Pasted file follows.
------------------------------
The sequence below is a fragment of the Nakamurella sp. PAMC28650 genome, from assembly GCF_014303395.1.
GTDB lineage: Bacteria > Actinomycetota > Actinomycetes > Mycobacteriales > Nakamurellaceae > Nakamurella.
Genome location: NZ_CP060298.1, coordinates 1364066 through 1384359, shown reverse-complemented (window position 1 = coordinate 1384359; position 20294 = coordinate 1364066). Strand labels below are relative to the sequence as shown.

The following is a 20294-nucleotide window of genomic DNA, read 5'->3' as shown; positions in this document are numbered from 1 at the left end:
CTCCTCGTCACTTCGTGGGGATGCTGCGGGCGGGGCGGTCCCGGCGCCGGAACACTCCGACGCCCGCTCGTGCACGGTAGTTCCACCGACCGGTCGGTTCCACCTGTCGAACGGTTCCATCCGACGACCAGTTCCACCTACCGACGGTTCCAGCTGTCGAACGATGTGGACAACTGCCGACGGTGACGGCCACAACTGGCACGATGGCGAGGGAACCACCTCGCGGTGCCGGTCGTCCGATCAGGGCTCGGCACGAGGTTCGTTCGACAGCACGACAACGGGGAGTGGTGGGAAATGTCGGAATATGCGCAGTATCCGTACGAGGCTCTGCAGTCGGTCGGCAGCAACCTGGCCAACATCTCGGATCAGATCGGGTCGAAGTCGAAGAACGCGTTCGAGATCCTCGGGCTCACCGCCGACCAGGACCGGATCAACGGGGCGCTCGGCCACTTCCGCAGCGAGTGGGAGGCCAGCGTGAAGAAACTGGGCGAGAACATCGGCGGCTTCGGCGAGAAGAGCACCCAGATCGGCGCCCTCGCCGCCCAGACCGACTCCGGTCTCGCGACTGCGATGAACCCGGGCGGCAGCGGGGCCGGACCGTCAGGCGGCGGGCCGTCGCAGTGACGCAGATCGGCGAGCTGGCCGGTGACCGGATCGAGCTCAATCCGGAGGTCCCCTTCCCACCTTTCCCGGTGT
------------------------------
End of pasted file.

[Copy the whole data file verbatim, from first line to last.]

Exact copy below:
The sequence below is a fragment of the Nakamurella sp. PAMC28650 genome, from assembly GCF_014303395.1.
GTDB lineage: Bacteria > Actinomycetota > Actinomycetes > Mycobacteriales > Nakamurellaceae > Nakamurella.
Genome location: NZ_CP060298.1, coordinates 1364066 through 1384359, shown reverse-complemented (window position 1 = coordinate 1384359; position 20294 = coordinate 1364066). Strand labels below are relative to the sequence as shown.

The following is a 20294-nucleotide window of genomic DNA, read 5'->3' as shown; positions in this document are numbered from 1 at the left end:
CTCCTCGTCACTTCGTGGGGATGCTGCGGGCGGGGCGGTCCCGGCGCCGGAACACTCCGACGCCCGCTCGTGCACGGTAGTTCCACCGACCGGTCGGTTCCACCTGTCGAACGGTTCCATCCGACGACCAGTTCCACCTACCGACGGTTCCAGCTGTCGAACGATGTGGACAACTGCCGACGGTGACGGCCACAACTGGCACGATGGCGAGGGAACCACCTCGCGGTGCCGGTCGTCCGATCAGGGCTCGGCACGAGGTTCGTTCGACAGCACGACAACGGGGAGTGGTGGGAAATGTCGGAATATGCGCAGTATCCGTACGAGGCTCTGCAGTCGGTCGGCAGCAACCTGGCCAACATCTCGGATCAGATCGGGTCGAAGTCGAAGAACGCGTTCGAGATCCTCGGGCTCACCGCCGACCAGGACCGGATCAACGGGGCGCTCGGCCACTTCCGCAGCGAGTGGGAGGCCAGCGTGAAGAAACTGGGCGAGAACATCGGCGGCTTCGGCGAGAAGAGCACCCAGATCGGCGCCCTCGCCGCCCAGACCGACTCCGGTCTCGCGACTGCGATGAACCCGGGCGGCAGCGGGGCCGGACCGTCAGGCGGCGGGCCGTCGCAGTGACGCAGATCGGCGAGCTGGCCGGTGACCGGATCGAGCTCAATCCGGAGGTCCCCTTCCCACCTTTCCCGGTGT